Deserting the innocent: the paradoxical effects of youthfulness in influencer apologies
Simpson, Braden R.
University of Lethbridge. Dhillon School of Business
Lethbridge, Alta. : University of Lethbridge, Dhillon School of Business
Prior research on crisis communications predicts that apologies from youthful (vs. older) influencers generate more social support because younger influencers are perceived as more honest and innocent and therefore deserving of support. Ironically, I found that the inherent innocence of young influencers can have seemingly undesirable consequences because it reduces the amount of support extended to them in times of crisis. Specifically, youthful (vs. older) influencers on YouTube received less social support (i.e., fewer like votes) for their apology videos. Further, this negative relationship was magnified when the influencer was perceived as less responsible for the transgression. I account for these contradictory results using the helping paradox. By exploring youthfulness in influencer apologies, I provide a more nuanced understanding of the value of like votes on social media. Thus, fewer like votes can be good or bad depending on the circumstance.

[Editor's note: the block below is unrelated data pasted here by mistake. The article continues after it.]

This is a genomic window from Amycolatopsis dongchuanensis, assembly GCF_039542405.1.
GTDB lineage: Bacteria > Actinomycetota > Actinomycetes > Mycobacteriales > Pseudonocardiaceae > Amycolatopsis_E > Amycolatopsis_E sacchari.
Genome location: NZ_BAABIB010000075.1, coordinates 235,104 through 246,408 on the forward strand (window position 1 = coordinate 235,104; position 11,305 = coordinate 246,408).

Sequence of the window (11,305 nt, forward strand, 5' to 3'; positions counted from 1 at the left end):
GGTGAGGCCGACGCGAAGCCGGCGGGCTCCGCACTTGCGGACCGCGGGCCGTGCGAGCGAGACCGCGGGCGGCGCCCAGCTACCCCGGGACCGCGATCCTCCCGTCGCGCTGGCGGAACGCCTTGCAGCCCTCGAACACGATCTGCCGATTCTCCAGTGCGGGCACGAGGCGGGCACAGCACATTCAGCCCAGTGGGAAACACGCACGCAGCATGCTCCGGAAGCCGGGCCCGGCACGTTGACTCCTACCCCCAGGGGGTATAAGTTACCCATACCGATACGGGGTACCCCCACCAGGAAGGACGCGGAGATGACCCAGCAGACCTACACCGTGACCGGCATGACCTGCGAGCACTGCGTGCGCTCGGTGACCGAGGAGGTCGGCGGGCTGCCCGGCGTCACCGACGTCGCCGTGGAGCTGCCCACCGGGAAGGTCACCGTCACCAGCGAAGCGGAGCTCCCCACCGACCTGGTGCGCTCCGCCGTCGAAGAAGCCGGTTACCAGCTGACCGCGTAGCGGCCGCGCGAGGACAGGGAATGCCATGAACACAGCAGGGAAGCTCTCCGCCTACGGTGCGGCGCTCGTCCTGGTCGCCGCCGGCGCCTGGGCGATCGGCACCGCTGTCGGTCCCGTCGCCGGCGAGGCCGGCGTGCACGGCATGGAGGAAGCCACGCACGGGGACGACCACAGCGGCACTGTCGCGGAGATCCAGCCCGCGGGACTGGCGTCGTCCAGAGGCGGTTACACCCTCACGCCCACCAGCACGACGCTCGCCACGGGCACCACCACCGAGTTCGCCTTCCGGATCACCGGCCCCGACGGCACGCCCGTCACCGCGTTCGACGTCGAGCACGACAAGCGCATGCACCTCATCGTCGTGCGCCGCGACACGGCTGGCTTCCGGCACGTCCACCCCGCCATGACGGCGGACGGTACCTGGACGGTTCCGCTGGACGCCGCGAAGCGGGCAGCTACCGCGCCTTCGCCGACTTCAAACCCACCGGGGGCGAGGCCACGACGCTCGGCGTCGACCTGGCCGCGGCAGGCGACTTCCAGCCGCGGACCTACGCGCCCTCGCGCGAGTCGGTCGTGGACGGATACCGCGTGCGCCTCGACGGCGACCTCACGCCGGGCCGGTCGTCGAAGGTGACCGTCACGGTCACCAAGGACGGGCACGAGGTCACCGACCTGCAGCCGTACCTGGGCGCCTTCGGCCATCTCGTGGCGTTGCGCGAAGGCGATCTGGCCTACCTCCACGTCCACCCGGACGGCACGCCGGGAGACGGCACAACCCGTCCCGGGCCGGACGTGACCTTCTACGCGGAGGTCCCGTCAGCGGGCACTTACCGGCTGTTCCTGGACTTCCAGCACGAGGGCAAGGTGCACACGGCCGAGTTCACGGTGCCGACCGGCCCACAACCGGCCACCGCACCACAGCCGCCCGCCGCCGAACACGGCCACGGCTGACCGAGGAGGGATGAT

Marketing , Public relations , Influencer , Apology , Youthfulness , Like votes , YouTube , Helping paradox